Baden-Baden is a spa town in the federal state of Baden-Württemberg, located on the western slopes of the Black Forest. Until 1931, the city was called Baden, but people often spoke of Baden in Baden (the Baden region) and this is how the current double name Baden-Baden originated.
Baden-Baden is famous for its hot springs. Even the ancient Romans noted the healing properties of these sources. The ruins of Roman baths are still preserved in Baden-Baden. And in the XVIII century, Baden-Baden turned into the largest resort in Europe, where monarchs, nobles, writers and musicians gathered. In the XIX century, the city became quite popular among the Russian aristocracy, it was visited by Fedor Dostoevsky, Ivan Turgenev, Anton Chekhov and others. Continue reading
Debrecen is a city in eastern Hungary, the second most populated city in the country after Budapest, and the economic and cultural center of eastern Hungary. The city lies on the territory of the famous Khorobadi steppe – empty, included in the UNESCO World Cultural and Natural Heritage List.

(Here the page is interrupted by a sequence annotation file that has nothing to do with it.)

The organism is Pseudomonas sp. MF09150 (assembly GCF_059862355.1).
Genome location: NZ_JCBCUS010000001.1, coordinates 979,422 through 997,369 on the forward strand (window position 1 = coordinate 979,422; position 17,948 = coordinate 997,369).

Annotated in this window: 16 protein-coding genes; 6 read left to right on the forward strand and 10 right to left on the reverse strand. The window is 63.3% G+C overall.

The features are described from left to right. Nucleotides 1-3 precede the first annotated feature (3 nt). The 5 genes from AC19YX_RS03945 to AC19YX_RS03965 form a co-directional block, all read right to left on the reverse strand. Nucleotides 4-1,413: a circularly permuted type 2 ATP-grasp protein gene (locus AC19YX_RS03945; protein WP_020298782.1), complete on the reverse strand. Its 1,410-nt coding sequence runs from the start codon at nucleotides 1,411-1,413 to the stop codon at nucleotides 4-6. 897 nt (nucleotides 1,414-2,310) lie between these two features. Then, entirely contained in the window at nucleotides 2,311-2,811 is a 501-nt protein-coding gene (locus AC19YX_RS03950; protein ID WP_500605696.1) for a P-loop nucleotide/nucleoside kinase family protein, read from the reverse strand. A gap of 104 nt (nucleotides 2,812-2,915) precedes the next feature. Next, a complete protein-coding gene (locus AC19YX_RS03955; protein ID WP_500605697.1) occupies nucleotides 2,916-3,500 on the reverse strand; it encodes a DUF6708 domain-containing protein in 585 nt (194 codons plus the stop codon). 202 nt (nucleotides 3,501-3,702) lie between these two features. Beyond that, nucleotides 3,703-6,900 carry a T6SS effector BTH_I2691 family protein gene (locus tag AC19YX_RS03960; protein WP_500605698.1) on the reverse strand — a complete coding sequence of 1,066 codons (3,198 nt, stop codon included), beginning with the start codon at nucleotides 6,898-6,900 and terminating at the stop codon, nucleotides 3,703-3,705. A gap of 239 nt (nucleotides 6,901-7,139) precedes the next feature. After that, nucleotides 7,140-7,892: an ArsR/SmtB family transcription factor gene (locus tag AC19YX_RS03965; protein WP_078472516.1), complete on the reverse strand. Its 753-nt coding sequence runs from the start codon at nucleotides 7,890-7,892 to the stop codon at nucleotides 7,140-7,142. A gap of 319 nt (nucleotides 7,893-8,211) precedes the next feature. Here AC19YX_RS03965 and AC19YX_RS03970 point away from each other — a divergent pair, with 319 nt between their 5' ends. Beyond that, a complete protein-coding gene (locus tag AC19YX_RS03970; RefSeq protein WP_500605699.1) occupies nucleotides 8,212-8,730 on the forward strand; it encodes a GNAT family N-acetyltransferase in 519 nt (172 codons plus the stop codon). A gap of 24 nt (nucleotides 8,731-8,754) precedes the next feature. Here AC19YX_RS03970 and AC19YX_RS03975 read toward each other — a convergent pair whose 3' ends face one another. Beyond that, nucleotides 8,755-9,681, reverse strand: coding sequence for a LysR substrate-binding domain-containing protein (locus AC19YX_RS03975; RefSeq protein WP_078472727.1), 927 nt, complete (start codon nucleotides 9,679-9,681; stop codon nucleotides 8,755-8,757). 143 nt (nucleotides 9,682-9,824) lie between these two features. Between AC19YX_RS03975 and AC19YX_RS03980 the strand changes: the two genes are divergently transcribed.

Debrecen was first mentioned in writing in 1235. In 1361, King Lajosh I granted Debrecen the status of a free city. In the XV-XVI centuries, Debrecen became an important trading city, there were a large number of fairs, mainly agricultural. Thanks to the wise policies of the leadership of the city of Debrecen, it was possible to maintain independence; it remained a peculiar city-state, defining the internal development of local society and the formation of urban identity for centuries to come. Continue reading
In the era of ancient Rome, this place between the Tiber and two hills – Yanikul and Vatican, was occupied by the circus of Nero. Here he was martyred and the Apostle Peter was buried. Under Pope Anaclet, a small tomb basilica was built on this site.
In 324, Emperor Constantine replaced the modest tomb with a basilica in the style typical of the early Christian churches of Rome. Completed in 349 by Constantius, the son of Constantine, this basilica over time has been significantly enriched by the generous gifts of the popes and wealthy donors. It was here, in this basilica of Constantine, that Charlemagne in 800 received the crown from the hands of Pope Leo III, and after him the emperors Lothar, Louis II and Frederick III were crowned here. Continue reading